- Our economic system has fostered individualism over community and competition over collaboration, because simply, these are the channels that promote economic growth as we measure it in Gross Domestic Product (GDP). We sell more when everyone has to have their own. But, individualism and competition results in unequal distribution that mimics the inequitable distribution of access to resources in our country. In many cases, inequity is a moral issue because the basis of it is exploitation of the vulnerable in a myriad of forms across historical time. In our discussion we will focus on the relationship between economics and sustainability: social justice, environmental justice and economic equity and also how our focus on economic growth has facilitated the speed of global Climate Change and exacerbated social justice issues along with the other two components of sustainability.
- September 26th at 7pm- Link to watch is below:
How Repair Events Can Transform Our Throwaway Culture
- A conversation on How Repair Events Can Transform Our Throwaway Culture with Elizabeth Knight and John Wackman, authors of Repair Revolution. This event will look at how repair events in libraries and other spaces are helping bring people together around common goals of sustainability, stewardship, community resilience, as well as social and climate justice. This conversation will be led by Blue Marble Librarian, Gabrielle Griffis.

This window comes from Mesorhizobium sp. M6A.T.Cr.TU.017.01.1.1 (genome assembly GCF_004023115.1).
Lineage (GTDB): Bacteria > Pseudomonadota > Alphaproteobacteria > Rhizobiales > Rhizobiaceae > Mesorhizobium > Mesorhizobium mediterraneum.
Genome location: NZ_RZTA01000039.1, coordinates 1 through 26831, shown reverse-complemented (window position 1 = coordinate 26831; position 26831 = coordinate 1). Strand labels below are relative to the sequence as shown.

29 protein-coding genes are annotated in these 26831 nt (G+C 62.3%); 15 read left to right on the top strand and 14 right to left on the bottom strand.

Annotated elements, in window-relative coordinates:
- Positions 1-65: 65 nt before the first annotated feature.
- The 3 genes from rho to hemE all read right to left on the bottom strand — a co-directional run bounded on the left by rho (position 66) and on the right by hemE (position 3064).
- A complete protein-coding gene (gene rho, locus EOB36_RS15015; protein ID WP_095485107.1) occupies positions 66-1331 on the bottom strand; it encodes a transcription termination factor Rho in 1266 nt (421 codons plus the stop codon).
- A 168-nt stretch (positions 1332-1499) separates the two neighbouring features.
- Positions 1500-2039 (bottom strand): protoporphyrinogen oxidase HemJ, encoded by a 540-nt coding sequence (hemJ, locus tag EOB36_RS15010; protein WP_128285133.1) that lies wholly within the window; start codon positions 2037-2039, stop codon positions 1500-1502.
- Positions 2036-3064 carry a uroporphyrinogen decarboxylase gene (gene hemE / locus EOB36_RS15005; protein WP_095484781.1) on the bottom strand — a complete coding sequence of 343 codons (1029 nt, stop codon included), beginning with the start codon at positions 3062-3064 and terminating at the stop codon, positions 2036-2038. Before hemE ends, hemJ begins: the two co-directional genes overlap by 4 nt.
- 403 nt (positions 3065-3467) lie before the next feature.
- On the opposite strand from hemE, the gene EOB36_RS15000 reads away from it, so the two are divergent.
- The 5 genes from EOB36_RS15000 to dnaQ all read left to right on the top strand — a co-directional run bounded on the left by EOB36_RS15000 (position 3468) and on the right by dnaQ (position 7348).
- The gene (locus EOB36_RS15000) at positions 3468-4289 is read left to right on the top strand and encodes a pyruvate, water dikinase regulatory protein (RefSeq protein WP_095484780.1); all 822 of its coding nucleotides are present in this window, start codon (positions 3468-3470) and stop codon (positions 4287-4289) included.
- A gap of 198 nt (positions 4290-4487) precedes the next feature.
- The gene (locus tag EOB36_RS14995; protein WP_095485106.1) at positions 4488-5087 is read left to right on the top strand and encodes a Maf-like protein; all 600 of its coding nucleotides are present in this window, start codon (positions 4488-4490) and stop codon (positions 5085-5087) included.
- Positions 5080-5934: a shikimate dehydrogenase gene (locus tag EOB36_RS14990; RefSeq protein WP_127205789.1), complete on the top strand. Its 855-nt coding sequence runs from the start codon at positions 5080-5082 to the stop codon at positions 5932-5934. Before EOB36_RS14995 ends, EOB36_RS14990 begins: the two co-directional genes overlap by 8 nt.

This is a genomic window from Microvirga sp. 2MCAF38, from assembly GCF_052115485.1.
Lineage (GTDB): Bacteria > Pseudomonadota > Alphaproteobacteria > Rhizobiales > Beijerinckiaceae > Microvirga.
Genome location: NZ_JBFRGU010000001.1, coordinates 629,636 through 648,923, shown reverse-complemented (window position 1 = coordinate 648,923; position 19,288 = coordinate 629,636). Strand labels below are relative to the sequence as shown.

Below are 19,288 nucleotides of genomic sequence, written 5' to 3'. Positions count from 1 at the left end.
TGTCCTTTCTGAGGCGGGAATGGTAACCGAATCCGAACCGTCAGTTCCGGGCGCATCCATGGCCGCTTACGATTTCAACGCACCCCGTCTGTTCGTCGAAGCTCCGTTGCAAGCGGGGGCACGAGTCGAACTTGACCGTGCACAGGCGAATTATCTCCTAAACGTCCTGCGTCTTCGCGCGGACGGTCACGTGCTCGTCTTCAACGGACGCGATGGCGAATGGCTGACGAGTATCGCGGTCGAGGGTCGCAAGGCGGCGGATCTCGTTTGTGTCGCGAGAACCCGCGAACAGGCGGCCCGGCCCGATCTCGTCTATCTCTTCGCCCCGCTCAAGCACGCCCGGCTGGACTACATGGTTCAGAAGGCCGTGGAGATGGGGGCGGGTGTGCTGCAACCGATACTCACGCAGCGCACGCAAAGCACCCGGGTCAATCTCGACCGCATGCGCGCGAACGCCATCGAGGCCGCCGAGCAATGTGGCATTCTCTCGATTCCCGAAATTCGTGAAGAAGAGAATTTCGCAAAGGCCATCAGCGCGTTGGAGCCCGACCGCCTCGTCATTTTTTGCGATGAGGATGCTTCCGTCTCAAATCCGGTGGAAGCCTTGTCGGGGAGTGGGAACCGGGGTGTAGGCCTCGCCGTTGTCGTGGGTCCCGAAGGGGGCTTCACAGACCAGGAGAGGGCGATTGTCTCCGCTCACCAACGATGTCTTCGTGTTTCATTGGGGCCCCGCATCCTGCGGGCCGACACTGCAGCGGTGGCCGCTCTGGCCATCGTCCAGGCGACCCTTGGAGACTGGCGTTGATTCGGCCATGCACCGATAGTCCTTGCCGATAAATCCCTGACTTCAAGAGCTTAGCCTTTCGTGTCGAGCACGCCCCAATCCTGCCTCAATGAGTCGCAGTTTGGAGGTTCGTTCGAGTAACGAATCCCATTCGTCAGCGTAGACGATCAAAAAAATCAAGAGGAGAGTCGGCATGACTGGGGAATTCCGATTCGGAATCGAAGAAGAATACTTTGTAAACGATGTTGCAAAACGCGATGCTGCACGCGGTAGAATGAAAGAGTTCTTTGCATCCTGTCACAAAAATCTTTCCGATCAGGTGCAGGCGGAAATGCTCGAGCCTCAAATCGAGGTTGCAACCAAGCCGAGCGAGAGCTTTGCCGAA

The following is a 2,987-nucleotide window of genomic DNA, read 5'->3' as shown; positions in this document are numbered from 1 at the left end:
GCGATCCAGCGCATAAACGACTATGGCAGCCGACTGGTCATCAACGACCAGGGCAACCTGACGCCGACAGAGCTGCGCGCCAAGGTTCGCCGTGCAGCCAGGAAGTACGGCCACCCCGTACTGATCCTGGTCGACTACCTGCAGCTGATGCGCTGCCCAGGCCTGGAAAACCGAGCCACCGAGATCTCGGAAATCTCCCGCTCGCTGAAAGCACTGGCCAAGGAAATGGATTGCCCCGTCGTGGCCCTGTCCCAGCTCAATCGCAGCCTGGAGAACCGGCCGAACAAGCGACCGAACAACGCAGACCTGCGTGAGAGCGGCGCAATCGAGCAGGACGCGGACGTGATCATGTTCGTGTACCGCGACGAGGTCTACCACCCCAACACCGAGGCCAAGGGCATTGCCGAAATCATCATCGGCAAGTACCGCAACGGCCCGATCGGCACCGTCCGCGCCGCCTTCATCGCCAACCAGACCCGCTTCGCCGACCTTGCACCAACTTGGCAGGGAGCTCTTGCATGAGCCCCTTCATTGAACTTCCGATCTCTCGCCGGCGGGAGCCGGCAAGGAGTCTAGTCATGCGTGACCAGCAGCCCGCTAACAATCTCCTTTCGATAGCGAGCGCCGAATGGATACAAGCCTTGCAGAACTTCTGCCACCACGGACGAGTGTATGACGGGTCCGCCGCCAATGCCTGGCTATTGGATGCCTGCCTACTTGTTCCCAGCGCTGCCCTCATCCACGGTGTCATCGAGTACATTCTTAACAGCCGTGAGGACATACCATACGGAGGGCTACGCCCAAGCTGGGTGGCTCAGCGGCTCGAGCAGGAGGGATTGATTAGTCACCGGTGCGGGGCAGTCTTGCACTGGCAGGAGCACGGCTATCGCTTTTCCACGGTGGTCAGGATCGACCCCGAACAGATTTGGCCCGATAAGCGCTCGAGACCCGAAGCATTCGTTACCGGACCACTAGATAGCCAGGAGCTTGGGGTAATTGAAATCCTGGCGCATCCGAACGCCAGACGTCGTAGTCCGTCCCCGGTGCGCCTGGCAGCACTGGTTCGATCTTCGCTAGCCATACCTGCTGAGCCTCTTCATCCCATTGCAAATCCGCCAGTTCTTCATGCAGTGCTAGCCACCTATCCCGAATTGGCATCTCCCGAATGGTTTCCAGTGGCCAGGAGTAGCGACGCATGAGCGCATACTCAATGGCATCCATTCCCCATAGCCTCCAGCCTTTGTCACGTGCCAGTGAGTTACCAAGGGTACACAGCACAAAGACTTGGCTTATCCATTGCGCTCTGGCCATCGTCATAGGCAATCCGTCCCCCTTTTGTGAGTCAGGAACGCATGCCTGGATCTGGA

- September 29 at 6:30pm- Link to watch below:
The Linked Fight for Racial Justice and Climate Justice
- Join us for a conversation with CREW Program Manager Reverend Vernon K. Walker as he speaks to Reverends Karlene Griffiths Sekou and Hajar Logan of Alternatives for Community and Environment about how there is no climate justice without racial justice and how the fight for equality has to be led by those who have been most impacted.
- September 30 at 6:30pm- Link to watch below:
- To see our organizational partners from Climate Prep Week 2020, Click Here
Check out some pictures from Climate Prep Week 2019 below, and a calendar of our full list of events this year!
From left to right: Community Visit from the New England Aquarium at the Lynn Public Library where kids could start to get hands-on experience; "Climate Change: What Is It and What Can You Do About It?" a bilingual talk in Holyoke, MA that explored individual and communal solutions; Emergency Prep Kit Preparedness Workshop in Duxbury, MA that showed people how to best prepare for all types of disasters.